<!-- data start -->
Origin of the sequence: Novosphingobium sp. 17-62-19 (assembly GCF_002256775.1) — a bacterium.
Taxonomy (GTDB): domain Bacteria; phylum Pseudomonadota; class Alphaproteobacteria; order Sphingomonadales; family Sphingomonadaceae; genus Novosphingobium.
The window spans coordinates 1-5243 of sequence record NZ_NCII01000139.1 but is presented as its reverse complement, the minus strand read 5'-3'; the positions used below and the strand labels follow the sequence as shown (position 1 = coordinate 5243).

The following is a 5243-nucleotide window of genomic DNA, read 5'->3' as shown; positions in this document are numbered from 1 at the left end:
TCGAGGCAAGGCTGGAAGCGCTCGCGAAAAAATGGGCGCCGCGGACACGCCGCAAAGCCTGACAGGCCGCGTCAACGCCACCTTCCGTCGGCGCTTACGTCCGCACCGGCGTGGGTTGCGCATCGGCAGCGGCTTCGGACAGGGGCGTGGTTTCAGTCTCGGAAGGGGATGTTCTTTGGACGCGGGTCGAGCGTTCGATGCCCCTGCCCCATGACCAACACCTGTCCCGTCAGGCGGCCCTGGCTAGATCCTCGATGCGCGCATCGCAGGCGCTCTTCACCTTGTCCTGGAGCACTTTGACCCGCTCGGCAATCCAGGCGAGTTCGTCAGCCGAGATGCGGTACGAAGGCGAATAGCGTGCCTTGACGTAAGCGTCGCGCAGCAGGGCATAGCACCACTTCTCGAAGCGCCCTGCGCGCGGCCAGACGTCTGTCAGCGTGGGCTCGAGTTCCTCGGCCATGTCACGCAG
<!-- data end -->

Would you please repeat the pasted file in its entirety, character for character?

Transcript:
Origin of the sequence: Novosphingobium sp. 17-62-19 (assembly GCF_002256775.1) — a bacterium.
Taxonomy (GTDB): domain Bacteria; phylum Pseudomonadota; class Alphaproteobacteria; order Sphingomonadales; family Sphingomonadaceae; genus Novosphingobium.
The window spans coordinates 1-5243 of sequence record NZ_NCII01000139.1 but is presented as its reverse complement, the minus strand read 5'-3'; the positions used below and the strand labels follow the sequence as shown (position 1 = coordinate 5243).

The following is a 5243-nucleotide window of genomic DNA, read 5'->3' as shown; positions in this document are numbered from 1 at the left end:
TCGAGGCAAGGCTGGAAGCGCTCGCGAAAAAATGGGCGCCGCGGACACGCCGCAAAGCCTGACAGGCCGCGTCAACGCCACCTTCCGTCGGCGCTTACGTCCGCACCGGCGTGGGTTGCGCATCGGCAGCGGCTTCGGACAGGGGCGTGGTTTCAGTCTCGGAAGGGGATGTTCTTTGGACGCGGGTCGAGCGTTCGATGCCCCTGCCCCATGACCAACACCTGTCCCGTCAGGCGGCCCTGGCTAGATCCTCGATGCGCGCATCGCAGGCGCTCTTCACCTTGTCCTGGAGCACTTTGACCCGCTCGGCAATCCAGGCGAGTTCGTCAGCCGAGATGCGGTACGAAGGCGAATAGCGTGCCTTGACGTAAGCGTCGCGCAGCAGGGCATAGCACCACTTCTCGAAGCGCCCTGCGCGCGGCCAGACGTCTGTCAGCGTGGGCTCGAGTTCCTCGGCCATGTCACGCAG